Landmark Union Votes Prompt University’s Sudden Commitment to Improving Faculty Working Conditions

On the heels of landmark faculty unionization victories at the International Academy and Roski, and facing a new union election in Dornsife, where administrators repeatedly broke federal labor laws to discourage faculty unionization, Provost Quick announced the approval of an Academic Senate resolution regarding faculty salaries.

The University’s sudden commitment to improving faculty working conditions shows the power we have when we stand up together.

For months, we’ve been unrelenting in our push to raise standards for ourselves and the students we teach. Earlier this year, faculty in Dornsife, Roski, and the International Academy took a brave step in the right direction by filing for union elections in their schools.

Our unprecedented on-campus organizing efforts changed the conversation around faculty working conditions at USC. Make no mistake, the administration’s newfound dedication to raising standards for NTT faculty is a direct result of our fight for a real seat at the table. Today more than ever, we must stay committed to securing a lasting voice that will determine our pay, benefits, and terms of our employment.

“The administration’s recent commitment to address our concerns is an unbridled attempt to stifle the power that we, as a group, actually possess. This is a unique opportunity for us to stand together as professionals in order to continue working in a collegial and respectful environment here at USC. That’s why I support our efforts to unionize.” 

Andrea Parra, Dornsife College of Letters, Arts, and Sciences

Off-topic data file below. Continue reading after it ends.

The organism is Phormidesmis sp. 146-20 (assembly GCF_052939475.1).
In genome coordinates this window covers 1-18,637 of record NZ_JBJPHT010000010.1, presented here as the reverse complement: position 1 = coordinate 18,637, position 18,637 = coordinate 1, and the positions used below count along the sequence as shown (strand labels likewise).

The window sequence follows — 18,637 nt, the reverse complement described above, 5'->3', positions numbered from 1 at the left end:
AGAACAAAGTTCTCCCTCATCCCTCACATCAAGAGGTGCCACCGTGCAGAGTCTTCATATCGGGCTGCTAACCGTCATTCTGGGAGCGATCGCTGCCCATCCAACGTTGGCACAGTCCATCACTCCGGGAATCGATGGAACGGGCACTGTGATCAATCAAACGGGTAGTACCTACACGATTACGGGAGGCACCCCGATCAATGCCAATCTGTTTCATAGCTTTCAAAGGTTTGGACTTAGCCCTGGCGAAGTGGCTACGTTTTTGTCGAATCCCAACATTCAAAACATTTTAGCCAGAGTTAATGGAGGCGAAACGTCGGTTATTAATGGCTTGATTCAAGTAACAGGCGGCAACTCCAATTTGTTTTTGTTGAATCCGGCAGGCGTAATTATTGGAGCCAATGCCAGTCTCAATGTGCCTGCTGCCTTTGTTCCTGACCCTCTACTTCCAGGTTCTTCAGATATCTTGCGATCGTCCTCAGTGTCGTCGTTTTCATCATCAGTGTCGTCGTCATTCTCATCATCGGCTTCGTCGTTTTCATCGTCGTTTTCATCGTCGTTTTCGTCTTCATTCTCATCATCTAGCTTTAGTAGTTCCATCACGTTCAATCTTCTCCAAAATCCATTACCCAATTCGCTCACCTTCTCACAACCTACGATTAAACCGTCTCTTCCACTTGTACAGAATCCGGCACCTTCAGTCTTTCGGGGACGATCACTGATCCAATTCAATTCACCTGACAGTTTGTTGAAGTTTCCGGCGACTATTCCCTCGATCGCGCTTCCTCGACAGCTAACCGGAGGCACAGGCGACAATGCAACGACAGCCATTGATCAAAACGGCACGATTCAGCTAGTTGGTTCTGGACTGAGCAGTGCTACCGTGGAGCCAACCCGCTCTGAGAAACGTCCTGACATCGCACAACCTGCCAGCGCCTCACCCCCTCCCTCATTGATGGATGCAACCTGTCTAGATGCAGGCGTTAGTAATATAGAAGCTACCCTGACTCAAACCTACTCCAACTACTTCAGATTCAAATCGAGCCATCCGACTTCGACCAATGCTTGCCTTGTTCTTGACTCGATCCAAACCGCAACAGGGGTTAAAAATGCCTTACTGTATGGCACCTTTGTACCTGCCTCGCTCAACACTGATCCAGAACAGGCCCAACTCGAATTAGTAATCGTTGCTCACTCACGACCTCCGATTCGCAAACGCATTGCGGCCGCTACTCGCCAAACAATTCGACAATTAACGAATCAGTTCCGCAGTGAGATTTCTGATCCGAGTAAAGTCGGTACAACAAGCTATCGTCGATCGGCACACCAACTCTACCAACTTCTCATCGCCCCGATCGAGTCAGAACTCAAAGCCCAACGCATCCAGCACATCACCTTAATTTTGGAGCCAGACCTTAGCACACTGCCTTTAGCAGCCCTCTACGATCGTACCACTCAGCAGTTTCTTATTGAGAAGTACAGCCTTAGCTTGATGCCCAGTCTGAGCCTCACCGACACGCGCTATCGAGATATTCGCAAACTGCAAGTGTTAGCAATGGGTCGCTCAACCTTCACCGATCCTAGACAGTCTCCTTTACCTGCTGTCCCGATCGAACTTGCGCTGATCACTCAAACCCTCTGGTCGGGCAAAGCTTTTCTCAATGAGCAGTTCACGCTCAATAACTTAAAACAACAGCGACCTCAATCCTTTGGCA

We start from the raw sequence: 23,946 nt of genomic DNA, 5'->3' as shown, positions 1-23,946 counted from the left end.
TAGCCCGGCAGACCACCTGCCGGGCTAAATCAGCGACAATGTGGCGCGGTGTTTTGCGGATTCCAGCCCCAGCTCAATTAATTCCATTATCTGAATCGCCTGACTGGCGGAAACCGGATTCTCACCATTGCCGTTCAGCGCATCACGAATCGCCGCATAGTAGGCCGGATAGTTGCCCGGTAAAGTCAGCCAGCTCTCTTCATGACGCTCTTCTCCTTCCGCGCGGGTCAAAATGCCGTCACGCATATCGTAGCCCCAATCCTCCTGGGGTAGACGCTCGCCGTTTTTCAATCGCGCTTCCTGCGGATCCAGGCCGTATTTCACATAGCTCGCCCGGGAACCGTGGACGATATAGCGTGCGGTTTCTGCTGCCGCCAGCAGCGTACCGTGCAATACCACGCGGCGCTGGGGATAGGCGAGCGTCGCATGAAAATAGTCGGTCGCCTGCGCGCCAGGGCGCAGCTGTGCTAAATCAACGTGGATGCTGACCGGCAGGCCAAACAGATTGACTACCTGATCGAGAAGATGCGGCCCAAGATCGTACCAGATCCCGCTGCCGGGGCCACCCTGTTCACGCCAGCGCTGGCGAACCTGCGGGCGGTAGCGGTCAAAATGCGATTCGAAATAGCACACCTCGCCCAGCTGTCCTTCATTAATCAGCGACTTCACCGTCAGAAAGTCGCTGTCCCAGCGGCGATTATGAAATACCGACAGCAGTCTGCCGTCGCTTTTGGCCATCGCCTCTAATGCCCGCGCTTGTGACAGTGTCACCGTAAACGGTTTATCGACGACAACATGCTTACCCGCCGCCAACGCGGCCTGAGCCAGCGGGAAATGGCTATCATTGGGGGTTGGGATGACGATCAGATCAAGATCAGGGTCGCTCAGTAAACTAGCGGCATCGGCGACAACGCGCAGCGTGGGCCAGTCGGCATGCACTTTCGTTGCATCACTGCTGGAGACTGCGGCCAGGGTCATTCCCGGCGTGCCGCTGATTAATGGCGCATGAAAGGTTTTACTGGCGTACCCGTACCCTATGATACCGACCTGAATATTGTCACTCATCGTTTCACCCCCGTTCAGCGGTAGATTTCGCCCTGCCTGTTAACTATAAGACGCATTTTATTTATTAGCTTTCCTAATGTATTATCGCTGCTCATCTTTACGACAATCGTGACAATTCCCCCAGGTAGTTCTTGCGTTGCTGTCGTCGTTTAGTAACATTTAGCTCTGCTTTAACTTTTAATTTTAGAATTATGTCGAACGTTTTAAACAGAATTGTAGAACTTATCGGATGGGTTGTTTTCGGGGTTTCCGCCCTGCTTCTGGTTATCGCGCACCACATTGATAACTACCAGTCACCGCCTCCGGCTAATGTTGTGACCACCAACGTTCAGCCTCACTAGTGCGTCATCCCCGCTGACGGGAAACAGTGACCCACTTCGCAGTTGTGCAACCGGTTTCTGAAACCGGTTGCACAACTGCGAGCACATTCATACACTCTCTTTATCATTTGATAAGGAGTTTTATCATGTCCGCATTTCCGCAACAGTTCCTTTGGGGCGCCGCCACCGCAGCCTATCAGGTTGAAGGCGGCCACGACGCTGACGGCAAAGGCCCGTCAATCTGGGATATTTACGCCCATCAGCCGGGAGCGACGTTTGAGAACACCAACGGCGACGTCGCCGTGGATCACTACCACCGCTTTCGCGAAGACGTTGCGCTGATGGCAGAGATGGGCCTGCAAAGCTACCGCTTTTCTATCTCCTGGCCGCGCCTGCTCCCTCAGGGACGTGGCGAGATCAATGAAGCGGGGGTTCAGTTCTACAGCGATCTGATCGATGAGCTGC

As we’ve seen, the University can make unilateral changes to our employment at any time, without our input. Absent a mechanism for real accountability, major decisions about our working conditions remain in the hands of a select few, and can be changed on a whim.

In just the last year, the University has dismantled our transportation subsidy and taken away the vision coverage provided in our health plans. Not only do these actions completely ignore the needs of our faculty, we weren’t even part of the decision making process.

But together in a union, our collective voice can drive substantial, long-term improvements that benefit everyone in our educational community. We can ensure the needs of faculty and students are a priority, not an afterthought.

For months, we have stood together to call for real improvements, and our power has forced the University to take notice. Now more than ever, it’s critical that we build on our victories and move forward in our fight to raise professional standards at USC.

We’re winning, and we’re not stopping. Click here to sign an authorization card and join us in building a strong faculty union at USC.

Nathaniel Heneghan

Lecturer

East Asian Languages and Cultures

Dornsife College of Letters, Arts, and Sciences

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